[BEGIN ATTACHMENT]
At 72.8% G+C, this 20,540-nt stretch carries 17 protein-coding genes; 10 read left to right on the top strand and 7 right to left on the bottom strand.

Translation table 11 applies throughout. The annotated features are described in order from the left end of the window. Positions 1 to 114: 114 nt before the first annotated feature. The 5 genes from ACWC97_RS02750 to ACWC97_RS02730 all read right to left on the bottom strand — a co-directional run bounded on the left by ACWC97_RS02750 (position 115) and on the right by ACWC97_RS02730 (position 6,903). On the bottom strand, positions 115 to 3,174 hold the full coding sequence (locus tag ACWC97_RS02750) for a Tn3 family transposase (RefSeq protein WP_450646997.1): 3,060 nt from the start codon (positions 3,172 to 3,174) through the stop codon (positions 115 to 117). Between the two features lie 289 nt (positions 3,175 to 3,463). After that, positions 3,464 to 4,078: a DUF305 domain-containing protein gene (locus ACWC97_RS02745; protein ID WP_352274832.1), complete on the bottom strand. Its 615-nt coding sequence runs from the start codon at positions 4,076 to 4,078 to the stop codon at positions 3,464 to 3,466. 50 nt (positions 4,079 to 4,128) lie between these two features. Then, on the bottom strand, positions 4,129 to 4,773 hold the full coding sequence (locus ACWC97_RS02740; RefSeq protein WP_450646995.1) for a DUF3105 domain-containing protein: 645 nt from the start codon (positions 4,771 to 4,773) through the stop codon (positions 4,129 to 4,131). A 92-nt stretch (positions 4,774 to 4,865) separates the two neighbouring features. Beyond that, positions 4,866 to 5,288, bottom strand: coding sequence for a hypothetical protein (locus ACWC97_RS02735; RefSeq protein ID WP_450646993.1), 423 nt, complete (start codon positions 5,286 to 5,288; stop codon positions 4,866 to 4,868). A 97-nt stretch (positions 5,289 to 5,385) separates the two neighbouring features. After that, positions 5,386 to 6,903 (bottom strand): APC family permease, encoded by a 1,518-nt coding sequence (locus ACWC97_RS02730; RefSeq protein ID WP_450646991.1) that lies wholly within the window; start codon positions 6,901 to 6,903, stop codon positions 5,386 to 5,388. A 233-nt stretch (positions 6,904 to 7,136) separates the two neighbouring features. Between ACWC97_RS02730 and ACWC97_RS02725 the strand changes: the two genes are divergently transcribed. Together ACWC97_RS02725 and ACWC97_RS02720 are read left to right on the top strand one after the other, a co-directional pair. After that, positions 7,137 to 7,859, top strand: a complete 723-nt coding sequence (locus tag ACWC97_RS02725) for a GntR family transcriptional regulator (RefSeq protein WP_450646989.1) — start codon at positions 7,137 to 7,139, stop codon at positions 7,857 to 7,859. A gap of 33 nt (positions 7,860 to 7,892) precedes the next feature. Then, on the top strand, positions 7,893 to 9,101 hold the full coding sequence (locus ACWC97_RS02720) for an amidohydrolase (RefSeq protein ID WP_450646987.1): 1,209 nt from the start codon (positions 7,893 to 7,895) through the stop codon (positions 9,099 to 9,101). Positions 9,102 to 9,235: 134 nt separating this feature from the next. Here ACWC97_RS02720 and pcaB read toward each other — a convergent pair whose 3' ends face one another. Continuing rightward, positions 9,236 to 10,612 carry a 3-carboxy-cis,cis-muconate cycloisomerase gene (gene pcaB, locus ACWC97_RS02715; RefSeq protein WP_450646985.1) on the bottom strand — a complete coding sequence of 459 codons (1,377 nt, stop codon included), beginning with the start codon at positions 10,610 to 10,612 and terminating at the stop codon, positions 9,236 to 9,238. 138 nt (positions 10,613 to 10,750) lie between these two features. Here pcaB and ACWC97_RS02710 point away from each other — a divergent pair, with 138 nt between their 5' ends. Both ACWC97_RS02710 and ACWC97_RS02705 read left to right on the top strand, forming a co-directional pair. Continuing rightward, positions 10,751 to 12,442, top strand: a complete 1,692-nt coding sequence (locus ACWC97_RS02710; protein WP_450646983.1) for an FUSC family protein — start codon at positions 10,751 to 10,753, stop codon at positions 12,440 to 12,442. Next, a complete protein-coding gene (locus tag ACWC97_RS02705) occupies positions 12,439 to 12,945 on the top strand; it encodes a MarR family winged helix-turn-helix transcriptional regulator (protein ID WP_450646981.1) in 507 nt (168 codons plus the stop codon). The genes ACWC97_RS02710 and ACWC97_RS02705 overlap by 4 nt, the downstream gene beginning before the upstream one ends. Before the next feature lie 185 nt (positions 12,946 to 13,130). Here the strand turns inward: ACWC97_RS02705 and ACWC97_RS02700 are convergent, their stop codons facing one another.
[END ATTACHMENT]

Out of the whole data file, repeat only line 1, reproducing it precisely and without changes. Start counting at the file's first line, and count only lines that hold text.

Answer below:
At 72.8% G+C, this 20,540-nt stretch carries 17 protein-coding genes; 10 read left to right on the top strand and 7 right to left on the bottom strand.